Building a Neural Network to Play Snake

Update 6/16: This project has been selected by Apple as the WWDC20 Swift Student Challenge Winner.

Before we start…Check out the Code

This all started as a class project for computer science, and the mission was simple. Build a neural network that can play snake…from scratch. When I started on this, I didn’t know what I was getting into, but let’s see how this turned out.

The Basics

At its core, the idea of this project was to create a neural network (a small-scale simulation of the human brain) from scratch and to teach it to play the classic game Snake. This means essentially creating an artificial intelligence that is only aware of the Snake game, and then training it to play the game effectively.

Now for all the nitty-gritty details…I’ll break this into 3 sections:

  1. Creating Snake
  2. Creating the Neural Network
  3. Bringing it all together

Creating Snake

Since I started from scratch, I needed to build the core snake game. I’ve attached my swift code for reference, and I will try to work through most of the concepts for the game.

The Snake game itself is built on 4 Swift files:

  1. Coordinate.swift – The snake game itself lives inside a 20×20 grid. This class allows us to handle all aspects of a coordinate on that grid (X, Y, Position on screen, etc.) in one object.
  2. Snake.swift – Defines and handles all aspects of the game related to the snake. These actions include:
    1. Initializing the snake with a random position and direction
    2. Updating the snake’s position (on the backend)
    3. Handling the snake’s position (Ex. ending the game)
    4. Resetting the snake once a game ends
  3. Food.swift – Implements the food in the game. Including randomizing its position, and updating if eaten.
  4. Game.swift – Handles the game as a whole including timing, starting/ending the game, and integrating the neural net.

This core game functionality is tied together and presented to the user via the MainScene.swift file. This provides an intuitive method of user interaction and allows for the user to provide manual input, toggle the neural network, change game speed, and other interactions that make for a great user experience.

Creating the Neural Network

The real bread and butter of this project is the implementation of the neural network. This neural network is built in pure swift and thus allows for extremely fast training and inferencing.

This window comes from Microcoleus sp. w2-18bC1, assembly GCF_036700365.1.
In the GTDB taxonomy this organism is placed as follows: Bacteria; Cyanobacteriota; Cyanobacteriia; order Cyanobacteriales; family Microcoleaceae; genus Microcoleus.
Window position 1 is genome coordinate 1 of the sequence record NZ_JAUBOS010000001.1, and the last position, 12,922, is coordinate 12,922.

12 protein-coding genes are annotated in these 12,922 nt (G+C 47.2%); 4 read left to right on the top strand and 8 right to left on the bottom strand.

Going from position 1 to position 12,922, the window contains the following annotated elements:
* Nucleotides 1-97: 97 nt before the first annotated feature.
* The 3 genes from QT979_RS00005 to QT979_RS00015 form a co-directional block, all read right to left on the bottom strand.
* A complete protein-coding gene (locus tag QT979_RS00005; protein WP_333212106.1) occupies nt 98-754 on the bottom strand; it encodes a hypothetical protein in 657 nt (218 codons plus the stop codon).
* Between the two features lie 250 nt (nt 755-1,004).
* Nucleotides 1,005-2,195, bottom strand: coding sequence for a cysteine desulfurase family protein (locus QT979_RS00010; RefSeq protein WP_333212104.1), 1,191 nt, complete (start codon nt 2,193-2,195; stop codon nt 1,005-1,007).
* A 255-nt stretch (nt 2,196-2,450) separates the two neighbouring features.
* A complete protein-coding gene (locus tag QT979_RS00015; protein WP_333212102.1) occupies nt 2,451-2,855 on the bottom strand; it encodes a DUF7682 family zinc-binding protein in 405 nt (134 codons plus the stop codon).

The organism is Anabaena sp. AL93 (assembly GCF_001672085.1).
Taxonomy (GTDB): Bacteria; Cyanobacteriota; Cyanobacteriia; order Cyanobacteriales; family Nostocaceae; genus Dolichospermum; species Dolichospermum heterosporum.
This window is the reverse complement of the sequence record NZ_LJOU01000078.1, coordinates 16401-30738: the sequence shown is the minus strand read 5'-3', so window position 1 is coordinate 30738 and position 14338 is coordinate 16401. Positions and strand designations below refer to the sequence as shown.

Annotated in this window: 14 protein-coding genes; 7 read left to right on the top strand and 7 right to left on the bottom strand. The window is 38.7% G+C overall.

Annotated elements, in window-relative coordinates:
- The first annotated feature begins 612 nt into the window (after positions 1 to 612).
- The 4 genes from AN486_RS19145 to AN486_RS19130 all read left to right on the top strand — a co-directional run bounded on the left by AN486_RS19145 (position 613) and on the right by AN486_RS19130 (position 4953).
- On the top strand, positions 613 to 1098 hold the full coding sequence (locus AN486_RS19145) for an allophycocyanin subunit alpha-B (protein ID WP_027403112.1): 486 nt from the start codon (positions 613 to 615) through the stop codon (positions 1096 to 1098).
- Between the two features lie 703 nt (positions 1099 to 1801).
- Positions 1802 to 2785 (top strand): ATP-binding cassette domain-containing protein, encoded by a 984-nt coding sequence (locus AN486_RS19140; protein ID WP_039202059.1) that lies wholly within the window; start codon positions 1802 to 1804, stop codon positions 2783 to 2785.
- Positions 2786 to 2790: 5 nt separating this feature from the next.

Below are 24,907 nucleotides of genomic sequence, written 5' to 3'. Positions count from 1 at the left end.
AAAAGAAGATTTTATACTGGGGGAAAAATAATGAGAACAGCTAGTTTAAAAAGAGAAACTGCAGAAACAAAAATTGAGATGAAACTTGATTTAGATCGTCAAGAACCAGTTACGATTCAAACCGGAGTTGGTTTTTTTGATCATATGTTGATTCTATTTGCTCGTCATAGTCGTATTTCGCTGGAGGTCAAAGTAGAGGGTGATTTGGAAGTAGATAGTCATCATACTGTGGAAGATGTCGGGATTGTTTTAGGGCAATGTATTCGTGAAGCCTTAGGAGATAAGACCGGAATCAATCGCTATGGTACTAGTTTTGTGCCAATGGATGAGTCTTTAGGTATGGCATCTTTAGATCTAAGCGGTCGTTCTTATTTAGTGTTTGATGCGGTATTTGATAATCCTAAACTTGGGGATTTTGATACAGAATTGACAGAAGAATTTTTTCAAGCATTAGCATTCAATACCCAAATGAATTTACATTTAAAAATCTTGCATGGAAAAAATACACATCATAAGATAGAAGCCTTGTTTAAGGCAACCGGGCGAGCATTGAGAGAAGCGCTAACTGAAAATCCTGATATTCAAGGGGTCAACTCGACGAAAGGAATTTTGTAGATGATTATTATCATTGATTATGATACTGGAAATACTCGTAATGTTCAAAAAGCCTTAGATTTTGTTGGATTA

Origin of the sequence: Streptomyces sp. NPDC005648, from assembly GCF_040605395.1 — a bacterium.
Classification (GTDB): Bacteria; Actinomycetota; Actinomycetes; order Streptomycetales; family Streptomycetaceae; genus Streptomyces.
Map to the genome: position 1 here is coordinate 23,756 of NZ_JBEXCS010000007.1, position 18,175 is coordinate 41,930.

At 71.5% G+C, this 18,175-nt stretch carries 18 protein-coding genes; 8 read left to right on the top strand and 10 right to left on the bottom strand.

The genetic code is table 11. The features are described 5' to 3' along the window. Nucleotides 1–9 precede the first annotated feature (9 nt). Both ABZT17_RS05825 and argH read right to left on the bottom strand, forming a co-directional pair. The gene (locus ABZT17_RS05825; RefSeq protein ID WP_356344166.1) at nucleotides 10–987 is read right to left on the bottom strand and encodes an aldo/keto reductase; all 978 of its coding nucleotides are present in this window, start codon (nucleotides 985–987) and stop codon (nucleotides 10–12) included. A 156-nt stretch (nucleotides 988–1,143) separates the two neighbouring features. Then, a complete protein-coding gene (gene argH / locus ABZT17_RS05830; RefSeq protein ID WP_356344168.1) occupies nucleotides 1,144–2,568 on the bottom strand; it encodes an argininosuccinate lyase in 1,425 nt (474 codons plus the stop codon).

Much of the implementation of the neural network is built using SwiftAI; however, I have slimmed it down to only the aspects that this project can take advantage of.

The implementation of the neural network relies on 8 Swift files. Most are very simple, but I will elaborate on the more complex ones.

  1. NeuralNet.swift – The actual implementation of the neural network. This is the backbone of the entire project and is responsible for integrating all aspects of the neural network. This includes:
    1. Setting Default Weights
    1. Training (via backpropagation)
    2. Inferring
  2. Activation.swift – Implements the Relu and Softmax activation functions that are used for the hidden and output nodes respectively.
  3. Cache.swift – Allows for future implementation of saving the neural net for long term storage
  4. Dataset.swift – Defines the datasets that are used to train and validate the neural network at runtime. (Training Data, Training Labels, Validation Data, Validation Labels)
  5. Error.swift – Implements the error function (Sometimes called cost function) that is used for the neural net. In my case, it is Mean Squared (Sometimes called Quadratic Cost).
  6. GameFeatures.swift – Generates input features for the neural network to make inferences. These are based on the current state of the game. There are 5 features provided to the network:
    1. Is there an object in the “up” direction (0 or 1)
    2. Is there an object in the “right” direction (0 or 1)
    3. Is there an object in the “down” direction (0 or 1)
    4. Is there an object in the “left” direction (0 or 1)
    5. The angle between the snake and the food normalized to between -1 – 1
  7. Structure.swift – Defines the structure of the neural network, including the number of layers, activation functions, and learning rate.
  8. TrainingData.swift – Training data and validation data that I have included in the project by default. These were generated by me playing snake and recording the output.

Using the above classes, the neural network can be declared in Game.swift, trained at runtime (currently < 1sec), and implemented into the game.

I have found the best results using a structure of 5 input nodes, 3 layers of 100 input nodes, and 4 output nodes for the neural network.

Bringing It All Together

Overall the neural network in its current state is capable of achieving a high score of 17 under ideal circumstances.

There is still much room for improvement, specifically with the training data provided. A more robust set of training data could allow for the neural network to score even higher. This is currently the main limitation of this project.

If you would like to learn more, shoot me an email! Theres a link at the top of the page. Also, feel free to check out the code on Github and maybe leave a ⭐️.


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